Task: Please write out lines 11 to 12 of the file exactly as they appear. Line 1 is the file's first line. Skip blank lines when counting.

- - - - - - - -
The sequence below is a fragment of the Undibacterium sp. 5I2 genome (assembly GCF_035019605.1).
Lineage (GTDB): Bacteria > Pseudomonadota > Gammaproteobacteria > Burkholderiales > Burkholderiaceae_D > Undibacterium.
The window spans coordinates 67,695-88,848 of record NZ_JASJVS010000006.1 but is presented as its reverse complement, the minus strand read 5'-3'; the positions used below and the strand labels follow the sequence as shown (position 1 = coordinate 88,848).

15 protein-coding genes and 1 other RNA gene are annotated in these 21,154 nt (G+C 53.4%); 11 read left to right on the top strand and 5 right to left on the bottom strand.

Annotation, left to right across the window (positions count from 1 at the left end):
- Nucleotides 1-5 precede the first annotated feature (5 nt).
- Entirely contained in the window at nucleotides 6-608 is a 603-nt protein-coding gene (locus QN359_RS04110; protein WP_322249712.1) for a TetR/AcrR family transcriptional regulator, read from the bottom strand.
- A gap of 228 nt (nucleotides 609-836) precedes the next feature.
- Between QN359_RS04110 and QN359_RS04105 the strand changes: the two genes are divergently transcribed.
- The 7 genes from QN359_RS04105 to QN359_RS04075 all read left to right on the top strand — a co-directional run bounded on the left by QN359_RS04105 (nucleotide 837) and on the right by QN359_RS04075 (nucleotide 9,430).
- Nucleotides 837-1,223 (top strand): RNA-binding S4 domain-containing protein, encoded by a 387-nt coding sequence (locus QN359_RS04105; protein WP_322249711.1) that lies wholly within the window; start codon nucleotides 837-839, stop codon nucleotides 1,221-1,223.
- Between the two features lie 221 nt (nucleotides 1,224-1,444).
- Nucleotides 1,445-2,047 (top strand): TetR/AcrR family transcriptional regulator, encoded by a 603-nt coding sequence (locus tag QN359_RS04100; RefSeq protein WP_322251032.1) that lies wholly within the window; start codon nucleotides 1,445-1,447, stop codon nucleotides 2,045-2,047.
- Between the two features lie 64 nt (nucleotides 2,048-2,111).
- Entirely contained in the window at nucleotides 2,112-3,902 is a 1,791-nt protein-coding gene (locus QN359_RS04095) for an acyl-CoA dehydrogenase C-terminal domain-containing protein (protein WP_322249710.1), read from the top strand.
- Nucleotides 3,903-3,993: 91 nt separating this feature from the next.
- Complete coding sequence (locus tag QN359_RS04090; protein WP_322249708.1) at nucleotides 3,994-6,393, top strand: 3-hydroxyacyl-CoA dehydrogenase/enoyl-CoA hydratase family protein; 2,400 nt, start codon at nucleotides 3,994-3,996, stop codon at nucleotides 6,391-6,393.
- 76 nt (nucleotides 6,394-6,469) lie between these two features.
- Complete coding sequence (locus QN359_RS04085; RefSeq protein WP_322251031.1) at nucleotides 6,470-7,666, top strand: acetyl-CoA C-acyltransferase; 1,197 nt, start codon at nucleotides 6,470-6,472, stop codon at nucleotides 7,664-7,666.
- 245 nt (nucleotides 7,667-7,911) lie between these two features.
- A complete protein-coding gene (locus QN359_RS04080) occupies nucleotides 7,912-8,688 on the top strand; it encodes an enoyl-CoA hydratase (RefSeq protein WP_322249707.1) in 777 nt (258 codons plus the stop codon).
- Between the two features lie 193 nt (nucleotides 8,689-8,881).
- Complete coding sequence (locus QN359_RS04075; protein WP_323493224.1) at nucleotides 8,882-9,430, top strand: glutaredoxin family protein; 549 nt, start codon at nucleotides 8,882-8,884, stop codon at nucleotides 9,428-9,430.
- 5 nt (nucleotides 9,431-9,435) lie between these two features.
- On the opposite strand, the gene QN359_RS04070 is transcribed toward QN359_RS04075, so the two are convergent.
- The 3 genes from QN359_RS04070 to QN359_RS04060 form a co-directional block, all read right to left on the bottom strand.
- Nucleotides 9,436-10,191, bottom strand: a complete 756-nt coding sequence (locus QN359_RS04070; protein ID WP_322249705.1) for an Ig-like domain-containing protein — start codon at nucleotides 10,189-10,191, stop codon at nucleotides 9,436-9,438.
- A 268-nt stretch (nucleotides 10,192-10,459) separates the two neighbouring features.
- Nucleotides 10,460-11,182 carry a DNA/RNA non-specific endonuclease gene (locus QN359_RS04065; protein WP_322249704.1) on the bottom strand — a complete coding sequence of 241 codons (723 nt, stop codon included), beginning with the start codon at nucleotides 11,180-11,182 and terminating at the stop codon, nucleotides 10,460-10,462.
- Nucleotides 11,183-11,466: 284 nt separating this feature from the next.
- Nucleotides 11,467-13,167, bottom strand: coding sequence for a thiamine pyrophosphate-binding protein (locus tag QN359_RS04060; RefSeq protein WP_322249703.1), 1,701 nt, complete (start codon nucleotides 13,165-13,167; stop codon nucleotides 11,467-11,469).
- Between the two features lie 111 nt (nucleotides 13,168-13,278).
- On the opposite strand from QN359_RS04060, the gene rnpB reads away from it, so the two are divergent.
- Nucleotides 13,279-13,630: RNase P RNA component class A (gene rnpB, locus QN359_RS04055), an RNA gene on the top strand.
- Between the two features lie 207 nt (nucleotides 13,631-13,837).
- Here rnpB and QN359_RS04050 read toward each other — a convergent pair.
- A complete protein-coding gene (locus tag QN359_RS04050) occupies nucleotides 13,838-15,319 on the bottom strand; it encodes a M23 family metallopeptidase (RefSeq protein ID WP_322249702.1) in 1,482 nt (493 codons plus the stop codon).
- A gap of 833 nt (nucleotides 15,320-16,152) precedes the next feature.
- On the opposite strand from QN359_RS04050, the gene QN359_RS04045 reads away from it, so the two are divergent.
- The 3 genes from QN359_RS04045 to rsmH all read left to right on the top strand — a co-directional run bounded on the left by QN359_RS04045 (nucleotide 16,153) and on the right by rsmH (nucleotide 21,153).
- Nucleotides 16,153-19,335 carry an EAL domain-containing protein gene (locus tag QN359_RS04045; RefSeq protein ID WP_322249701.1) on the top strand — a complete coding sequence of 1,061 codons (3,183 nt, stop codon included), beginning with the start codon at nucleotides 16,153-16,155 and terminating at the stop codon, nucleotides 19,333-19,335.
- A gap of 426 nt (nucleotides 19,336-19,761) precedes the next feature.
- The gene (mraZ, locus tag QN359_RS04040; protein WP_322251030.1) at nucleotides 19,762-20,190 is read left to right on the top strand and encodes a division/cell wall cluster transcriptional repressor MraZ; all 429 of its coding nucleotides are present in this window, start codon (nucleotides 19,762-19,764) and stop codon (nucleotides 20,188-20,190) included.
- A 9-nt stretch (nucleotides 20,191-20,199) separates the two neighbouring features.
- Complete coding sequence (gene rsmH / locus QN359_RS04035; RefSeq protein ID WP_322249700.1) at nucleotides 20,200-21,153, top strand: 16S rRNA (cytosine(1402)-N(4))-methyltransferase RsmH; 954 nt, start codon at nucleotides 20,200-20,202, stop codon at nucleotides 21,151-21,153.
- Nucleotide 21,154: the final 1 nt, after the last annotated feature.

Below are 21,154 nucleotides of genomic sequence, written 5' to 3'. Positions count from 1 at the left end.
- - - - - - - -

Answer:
- Nucleotides 837-1,223 (top strand): RNA-binding S4 domain-containing protein, encoded by a 387-nt coding sequence (locus QN359_RS04105; protein WP_322249711.1) that lies wholly within the window; start codon nucleotides 837-839, stop codon nucleotides 1,221-1,223.
- Between the two features lie 221 nt (nucleotides 1,224-1,444).